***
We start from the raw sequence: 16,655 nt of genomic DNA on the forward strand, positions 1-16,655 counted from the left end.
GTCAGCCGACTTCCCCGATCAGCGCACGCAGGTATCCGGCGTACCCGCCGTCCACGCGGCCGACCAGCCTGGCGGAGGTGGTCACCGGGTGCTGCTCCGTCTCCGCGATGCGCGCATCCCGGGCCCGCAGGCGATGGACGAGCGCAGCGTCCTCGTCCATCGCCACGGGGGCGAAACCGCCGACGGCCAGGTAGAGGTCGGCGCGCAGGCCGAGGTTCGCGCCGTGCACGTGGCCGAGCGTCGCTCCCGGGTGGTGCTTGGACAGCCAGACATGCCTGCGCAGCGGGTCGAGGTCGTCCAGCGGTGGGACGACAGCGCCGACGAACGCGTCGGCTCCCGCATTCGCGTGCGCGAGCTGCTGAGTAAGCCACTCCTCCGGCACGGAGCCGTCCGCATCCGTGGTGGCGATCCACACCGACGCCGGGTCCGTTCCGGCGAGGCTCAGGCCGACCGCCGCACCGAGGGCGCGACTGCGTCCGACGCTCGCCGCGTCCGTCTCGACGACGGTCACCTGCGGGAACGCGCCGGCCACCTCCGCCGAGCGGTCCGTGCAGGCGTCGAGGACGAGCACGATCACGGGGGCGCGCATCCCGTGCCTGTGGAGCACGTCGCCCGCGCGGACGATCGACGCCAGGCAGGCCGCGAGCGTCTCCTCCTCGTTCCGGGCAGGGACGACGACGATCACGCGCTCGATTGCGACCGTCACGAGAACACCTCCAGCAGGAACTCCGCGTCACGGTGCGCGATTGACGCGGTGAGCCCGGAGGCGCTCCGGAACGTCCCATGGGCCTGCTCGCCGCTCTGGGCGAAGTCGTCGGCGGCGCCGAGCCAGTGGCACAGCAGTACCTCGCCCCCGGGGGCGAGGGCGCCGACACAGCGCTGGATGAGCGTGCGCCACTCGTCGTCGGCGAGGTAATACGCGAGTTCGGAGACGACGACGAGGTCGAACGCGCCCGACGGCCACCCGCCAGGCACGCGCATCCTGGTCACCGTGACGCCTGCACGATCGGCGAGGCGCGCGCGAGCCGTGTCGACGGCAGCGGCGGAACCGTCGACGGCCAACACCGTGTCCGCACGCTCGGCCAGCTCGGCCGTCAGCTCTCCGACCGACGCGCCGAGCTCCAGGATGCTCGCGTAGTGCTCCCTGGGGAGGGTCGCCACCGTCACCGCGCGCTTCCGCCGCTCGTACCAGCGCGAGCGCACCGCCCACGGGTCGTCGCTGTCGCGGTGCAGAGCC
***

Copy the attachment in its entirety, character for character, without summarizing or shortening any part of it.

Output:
We start from the raw sequence: 16,655 nt of genomic DNA on the forward strand, positions 1-16,655 counted from the left end.
GTCAGCCGACTTCCCCGATCAGCGCACGCAGGTATCCGGCGTACCCGCCGTCCACGCGGCCGACCAGCCTGGCGGAGGTGGTCACCGGGTGCTGCTCCGTCTCCGCGATGCGCGCATCCCGGGCCCGCAGGCGATGGACGAGCGCAGCGTCCTCGTCCATCGCCACGGGGGCGAAACCGCCGACGGCCAGGTAGAGGTCGGCGCGCAGGCCGAGGTTCGCGCCGTGCACGTGGCCGAGCGTCGCTCCCGGGTGGTGCTTGGACAGCCAGACATGCCTGCGCAGCGGGTCGAGGTCGTCCAGCGGTGGGACGACAGCGCCGACGAACGCGTCGGCTCCCGCATTCGCGTGCGCGAGCTGCTGAGTAAGCCACTCCTCCGGCACGGAGCCGTCCGCATCCGTGGTGGCGATCCACACCGACGCCGGGTCCGTTCCGGCGAGGCTCAGGCCGACCGCCGCACCGAGGGCGCGACTGCGTCCGACGCTCGCCGCGTCCGTCTCGACGACGGTCACCTGCGGGAACGCGCCGGCCACCTCCGCCGAGCGGTCCGTGCAGGCGTCGAGGACGAGCACGATCACGGGGGCGCGCATCCCGTGCCTGTGGAGCACGTCGCCCGCGCGGACGATCGACGCCAGGCAGGCCGCGAGCGTCTCCTCCTCGTTCCGGGCAGGGACGACGACGATCACGCGCTCGATTGCGACCGTCACGAGAACACCTCCAGCAGGAACTCCGCGTCACGGTGCGCGATTGACGCGGTGAGCCCGGAGGCGCTCCGGAACGTCCCATGGGCCTGCTCGCCGCTCTGGGCGAAGTCGTCGGCGGCGCCGAGCCAGTGGCACAGCAGTACCTCGCCCCCGGGGGCGAGGGCGCCGACACAGCGCTGGATGAGCGTGCGCCACTCGTCGTCGGCGAGGTAATACGCGAGTTCGGAGACGACGACGAGGTCGAACGCGCCCGACGGCCACCCGCCAGGCACGCGCATCCTGGTCACCGTGACGCCTGCACGATCGGCGAGGCGCGCGCGAGCCGTGTCGACGGCAGCGGCGGAACCGTCGACGGCCAACACCGTGTCCGCACGCTCGGCCAGCTCGGCCGTCAGCTCTCCGACCGACGCGCCGAGCTCCAGGATGCTCGCGTAGTGCTCCCTGGGGAGGGTCGCCACCGTCACCGCGCGCTTCCGCCGCTCGTACCAGCGCGAGCGCACCGCCCACGGGTCGTCGCTGTCGCGGTGCAGAGCC